Altogen Labs provides an array of laboratory services using over 30 standard Cell Line Derived Xenograft (CDX) models and over 20 PDX models. Researchers investigating the role of specific proteins or gene products in regulating tumor growth can benefit from development of protein overexpression (genetically engineered to ectopically express proteins, tumor suppressors, or oncogenes) and RNAi cell lines with long term gene silencing. Altogen Labs provides quantitative gene expression analysis of mRNA expression (RT-PCR) and protein expression analysis using the WES system (ProteinSimple).
The dosing of the experimental compound of interest is initiated, for a staged study, when the mean tumor size reaches a specified volume (typically 50-100 mm3). In an unstaged study, the dosing of the compound of interest is initiated immediately after xenografting. Mice are dosed once or twice a day for 28 days (or other desired study duration) via the chosen route of administration. Tumor volume (mm3) is calculated via the “(W x W x L) / 2” formula, where W is tumor width and L is tumor length.
Animal handling and maintenance at the Altogen Labs facility is IACUC-regulated and GLP-compliant. Following acclimatization to the vivarium environment, mice are sorted according to body mass. The animals are examined daily for tumor appearance and clinical signs. We provide detailed experimental procedures, health reports and data (all-inclusive report is provided to the client that includes methods, results, discussion and raw data along with statistical analysis). Additional services available include collection of tissue, histology, isolation of total protein or RNA and analysis of gene expression. Our animal facilities have the flexibility to use specialized food or water systems for inducible gene expression systems.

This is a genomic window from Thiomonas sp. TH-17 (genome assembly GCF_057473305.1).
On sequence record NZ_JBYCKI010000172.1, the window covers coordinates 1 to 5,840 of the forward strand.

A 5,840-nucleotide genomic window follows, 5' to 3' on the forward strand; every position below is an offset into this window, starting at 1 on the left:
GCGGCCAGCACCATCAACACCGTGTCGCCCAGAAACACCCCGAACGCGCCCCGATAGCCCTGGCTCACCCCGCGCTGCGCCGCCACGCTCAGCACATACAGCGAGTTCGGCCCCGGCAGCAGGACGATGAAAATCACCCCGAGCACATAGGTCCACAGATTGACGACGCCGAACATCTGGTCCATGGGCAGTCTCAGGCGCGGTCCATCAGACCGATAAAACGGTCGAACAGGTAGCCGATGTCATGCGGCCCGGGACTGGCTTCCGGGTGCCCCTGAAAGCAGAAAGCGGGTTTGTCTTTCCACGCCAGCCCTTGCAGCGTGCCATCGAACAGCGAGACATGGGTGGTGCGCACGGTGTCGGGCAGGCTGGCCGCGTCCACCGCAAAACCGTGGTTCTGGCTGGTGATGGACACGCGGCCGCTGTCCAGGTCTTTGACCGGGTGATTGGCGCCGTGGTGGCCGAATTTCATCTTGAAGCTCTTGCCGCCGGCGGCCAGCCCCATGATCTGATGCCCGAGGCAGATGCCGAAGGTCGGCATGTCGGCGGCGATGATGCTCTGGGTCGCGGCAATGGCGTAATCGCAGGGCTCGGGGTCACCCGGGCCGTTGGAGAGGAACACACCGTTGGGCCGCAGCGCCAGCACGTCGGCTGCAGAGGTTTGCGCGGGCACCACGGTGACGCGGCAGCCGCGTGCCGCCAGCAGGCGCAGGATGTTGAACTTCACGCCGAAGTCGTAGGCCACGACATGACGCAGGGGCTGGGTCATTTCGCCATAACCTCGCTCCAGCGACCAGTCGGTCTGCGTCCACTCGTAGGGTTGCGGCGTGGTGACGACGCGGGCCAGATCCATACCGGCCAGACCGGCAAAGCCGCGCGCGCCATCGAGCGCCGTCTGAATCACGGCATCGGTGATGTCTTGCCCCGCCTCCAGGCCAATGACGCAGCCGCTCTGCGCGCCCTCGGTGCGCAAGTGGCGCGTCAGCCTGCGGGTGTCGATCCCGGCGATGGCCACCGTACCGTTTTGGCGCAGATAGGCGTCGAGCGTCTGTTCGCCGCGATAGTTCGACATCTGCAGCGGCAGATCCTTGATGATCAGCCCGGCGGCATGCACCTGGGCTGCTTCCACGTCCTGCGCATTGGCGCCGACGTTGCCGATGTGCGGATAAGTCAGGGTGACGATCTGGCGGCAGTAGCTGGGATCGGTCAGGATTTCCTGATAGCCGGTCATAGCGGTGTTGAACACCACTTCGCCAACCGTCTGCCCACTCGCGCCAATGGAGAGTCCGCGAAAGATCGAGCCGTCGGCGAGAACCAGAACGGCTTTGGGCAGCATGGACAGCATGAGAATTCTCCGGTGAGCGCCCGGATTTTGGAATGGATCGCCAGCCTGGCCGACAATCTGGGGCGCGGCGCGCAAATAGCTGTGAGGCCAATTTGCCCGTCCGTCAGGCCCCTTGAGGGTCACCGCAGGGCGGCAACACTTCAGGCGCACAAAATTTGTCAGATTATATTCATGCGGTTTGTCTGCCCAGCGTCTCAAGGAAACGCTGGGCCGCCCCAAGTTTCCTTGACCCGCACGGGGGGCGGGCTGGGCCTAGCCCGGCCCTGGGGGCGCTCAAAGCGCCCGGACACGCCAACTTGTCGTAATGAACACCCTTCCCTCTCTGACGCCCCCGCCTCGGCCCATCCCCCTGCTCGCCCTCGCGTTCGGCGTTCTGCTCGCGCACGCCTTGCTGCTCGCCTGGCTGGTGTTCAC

Following options are available for the KARPAS 299 xenograft model:
- KARPAS 299 Tumor Growth Delay (TGD; latency)
- KARPAS 299 Tumor Growth Inhibition (TGI)
- Dosing frequency and duration of dose administration
- Dosing route (intravenous, intratracheal, continuous infusion, intraperitoneal, intratumoral, oral gavage, topical, intramuscular, subcutaneous, intranasal, using cutting-edge micro-injection techniques and pump-controlled IV injection)
- KARPAS 299 tumor immunohistochemistry
- Alternative cell engraftment sites (orthotopic transplantation, tail vein injection and left ventricular injection for metastasis studies, injection into the mammary fat pad, intraperitoneal injection)
- Blood chemistry analysis
- Toxicity and survival (optional: performing a broad health observation program)
- Gross necropsies and histopathology
- Positive control group employing cyclophosphamide, at a dosage of 50 mg/kg administered by intramuscular injection to the control group daily for the study duration
- Lipid distribution and metabolic assays
- Imaging studies: Fluorescence-based whole body imaging, MRI